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Dispatch from the Bay Area

Forward Thinking: Jurgen Tips Strikers for Success

Twelve years have passed since a U.S. forward scored a goal in the World Cup, and Klinsmann's strikers—Jozy Altidore, Clint Dempsey, Aron Johannsson, and Chris Wondolowski—want to change that.
BY Jon Arnold Posted
May 27, 2014
9:47 AM
SAN FRANCISCO—If the United States men's national team is going to advance out of a difficult Group G at the 2014 World Cup, it’s going to have to score.

Where those goals come from ultimately won’t matter, but the last time a player lined up at forward scored for the U.S. was when Brian McBride delivered the opening tally in the Americans' Round of 16 win against Mexico—in 2002.

The forward corps this year will look to change that with Jozy Altidore the prime candidate to start and Aron Johannsson and Chris Wondolowski looking like options off the bench. Clint Dempsey could also fit the bill, depending on how he’s deployed.

Whether it’s Altidore from the whistle, Dempsey in an advanced position, or someone else coming off the bench, the Americans need to end the string of futility, and Klinsmann believes he has the personnel to do it.

“I think everyone is so different. All of these guys are different and unique in their own ways,” Klinsmann said at a news conference Monday. “All have an amazing amount of strengths and also some weaknesses that we all do.”

Johannsson, he said, provides an option off the bench that can keep opponents guessing with his strong foresight.

“Yeah, obviously every forward wants to score at the World Cup, and now we have Clint and Jozy and myself and Wondo and I think we can all score goals if we get opportunities,” Johannsson said flatly. “If the team plays well and we’re creating opportunities for our strikers, we have a good chance of scoring goals.”

Wondolowski has earned his reputation as someone who continues scoring goals, even if he’s not the most physically imposing or technically gifted player.

He’s someone who Klinsmann said can be brought in any time off the bench and also does some of the dirty work, checking back and freeing up his fellow attacking players to take more risks.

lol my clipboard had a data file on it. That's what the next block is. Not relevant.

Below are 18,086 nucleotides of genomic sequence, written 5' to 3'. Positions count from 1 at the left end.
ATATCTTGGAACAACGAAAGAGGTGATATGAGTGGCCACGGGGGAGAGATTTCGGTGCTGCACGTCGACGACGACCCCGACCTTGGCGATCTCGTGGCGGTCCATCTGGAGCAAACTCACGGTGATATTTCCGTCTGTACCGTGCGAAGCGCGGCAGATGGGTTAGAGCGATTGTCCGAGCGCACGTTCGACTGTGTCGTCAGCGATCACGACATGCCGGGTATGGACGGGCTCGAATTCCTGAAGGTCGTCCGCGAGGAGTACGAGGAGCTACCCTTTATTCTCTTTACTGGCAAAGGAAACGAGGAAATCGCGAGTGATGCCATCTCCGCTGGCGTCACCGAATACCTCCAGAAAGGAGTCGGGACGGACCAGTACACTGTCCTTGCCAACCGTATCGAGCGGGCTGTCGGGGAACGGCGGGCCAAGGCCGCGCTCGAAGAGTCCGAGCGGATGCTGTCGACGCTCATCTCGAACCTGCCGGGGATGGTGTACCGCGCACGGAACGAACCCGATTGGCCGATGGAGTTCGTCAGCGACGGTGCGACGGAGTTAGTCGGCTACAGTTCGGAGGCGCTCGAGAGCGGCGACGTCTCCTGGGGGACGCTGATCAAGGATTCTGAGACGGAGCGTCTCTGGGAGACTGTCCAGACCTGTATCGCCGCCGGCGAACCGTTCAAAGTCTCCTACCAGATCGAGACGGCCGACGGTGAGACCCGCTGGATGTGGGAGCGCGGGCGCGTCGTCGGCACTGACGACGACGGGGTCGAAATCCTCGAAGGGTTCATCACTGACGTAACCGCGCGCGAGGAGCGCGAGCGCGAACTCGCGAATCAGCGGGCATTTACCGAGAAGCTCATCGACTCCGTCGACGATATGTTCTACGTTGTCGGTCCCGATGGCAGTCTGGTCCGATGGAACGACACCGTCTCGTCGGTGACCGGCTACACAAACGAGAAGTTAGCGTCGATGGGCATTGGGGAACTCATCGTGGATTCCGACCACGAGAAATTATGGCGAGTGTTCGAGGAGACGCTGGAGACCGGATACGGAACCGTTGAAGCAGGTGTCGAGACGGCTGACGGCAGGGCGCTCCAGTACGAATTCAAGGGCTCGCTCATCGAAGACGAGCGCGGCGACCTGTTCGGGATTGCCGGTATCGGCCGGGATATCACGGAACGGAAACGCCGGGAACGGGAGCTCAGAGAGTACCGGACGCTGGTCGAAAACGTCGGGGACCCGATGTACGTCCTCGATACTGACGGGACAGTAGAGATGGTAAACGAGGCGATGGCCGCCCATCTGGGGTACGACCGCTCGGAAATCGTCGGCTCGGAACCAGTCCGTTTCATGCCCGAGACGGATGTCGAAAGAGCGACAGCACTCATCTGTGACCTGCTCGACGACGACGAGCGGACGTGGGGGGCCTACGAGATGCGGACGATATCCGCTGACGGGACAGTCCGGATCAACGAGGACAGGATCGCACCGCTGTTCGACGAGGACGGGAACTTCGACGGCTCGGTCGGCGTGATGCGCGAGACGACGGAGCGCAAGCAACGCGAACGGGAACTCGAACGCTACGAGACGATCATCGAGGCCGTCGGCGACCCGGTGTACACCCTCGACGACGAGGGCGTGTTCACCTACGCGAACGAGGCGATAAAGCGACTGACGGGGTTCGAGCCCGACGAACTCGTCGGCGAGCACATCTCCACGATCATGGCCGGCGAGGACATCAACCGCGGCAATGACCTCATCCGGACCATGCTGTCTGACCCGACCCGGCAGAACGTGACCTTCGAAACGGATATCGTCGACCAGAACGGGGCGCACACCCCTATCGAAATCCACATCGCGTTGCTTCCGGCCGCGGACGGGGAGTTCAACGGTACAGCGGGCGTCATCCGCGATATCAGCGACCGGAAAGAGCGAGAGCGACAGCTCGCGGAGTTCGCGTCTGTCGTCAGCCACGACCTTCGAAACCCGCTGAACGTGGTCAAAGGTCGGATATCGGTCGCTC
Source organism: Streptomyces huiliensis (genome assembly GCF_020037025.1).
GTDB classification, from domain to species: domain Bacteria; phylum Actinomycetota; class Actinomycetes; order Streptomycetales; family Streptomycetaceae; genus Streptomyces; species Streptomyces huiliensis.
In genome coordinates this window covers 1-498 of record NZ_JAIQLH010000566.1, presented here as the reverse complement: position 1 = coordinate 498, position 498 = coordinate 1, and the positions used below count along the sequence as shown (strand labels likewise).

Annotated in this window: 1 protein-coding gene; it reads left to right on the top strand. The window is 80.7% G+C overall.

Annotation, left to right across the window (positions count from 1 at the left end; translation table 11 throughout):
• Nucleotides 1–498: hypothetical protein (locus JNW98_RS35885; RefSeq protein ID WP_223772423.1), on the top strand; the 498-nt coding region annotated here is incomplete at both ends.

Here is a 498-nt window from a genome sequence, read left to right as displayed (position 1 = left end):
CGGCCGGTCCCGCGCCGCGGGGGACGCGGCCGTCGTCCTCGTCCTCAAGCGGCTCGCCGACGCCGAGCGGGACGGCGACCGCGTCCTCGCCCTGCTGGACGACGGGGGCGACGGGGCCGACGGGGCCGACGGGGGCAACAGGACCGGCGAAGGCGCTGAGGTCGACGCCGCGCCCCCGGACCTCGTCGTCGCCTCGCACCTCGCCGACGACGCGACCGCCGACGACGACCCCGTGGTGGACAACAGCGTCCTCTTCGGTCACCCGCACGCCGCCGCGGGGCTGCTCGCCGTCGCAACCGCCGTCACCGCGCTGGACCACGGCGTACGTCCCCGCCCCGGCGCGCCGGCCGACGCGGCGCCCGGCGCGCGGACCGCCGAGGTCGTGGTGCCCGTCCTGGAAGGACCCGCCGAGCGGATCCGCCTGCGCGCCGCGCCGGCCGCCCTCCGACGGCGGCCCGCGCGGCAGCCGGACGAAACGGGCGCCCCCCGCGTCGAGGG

Of course, Altidore excelled with the U.S. in 2013—he earned the federation's player of the year award last year—but had an awful experience this season in the Premier League. Klinsmann thinks thinks that the 24-year-old New Jersey native has moved past those difficulties, adding that Altidore has played well in the two weeks of training.

“Psychologically he has to leave behind an entire season at Sunderland," Klinsmann said. "It’s a season that ended thankfully positive for the club being not relegated and getting out of the danger zone there but for him personally it wasn’t what he expected." Klinsmann said.

"The good thing about sports in general is you’re always looking forward to the next one, the next game, the next challenge," the coach added. " “I think he already forgot what happened during the whole last year.” Klinsmann said.

Dempsey brings a semantic element into the discussion, sometimes playing as a forward and other times lining up behind the forward in an advanced midfield role. Whatever his official position, the U.S. will take goals from him as well.

The U.S. captain laid out a simple plan for the contest: “I think the objective in any of these games is to try to play the best as possible, try to get as many goals [as we can], get confidence, keep clean sheets, keep everybody healthy.”

Who do you want to see at forward Tuesday in San Francisco? Tell us below.

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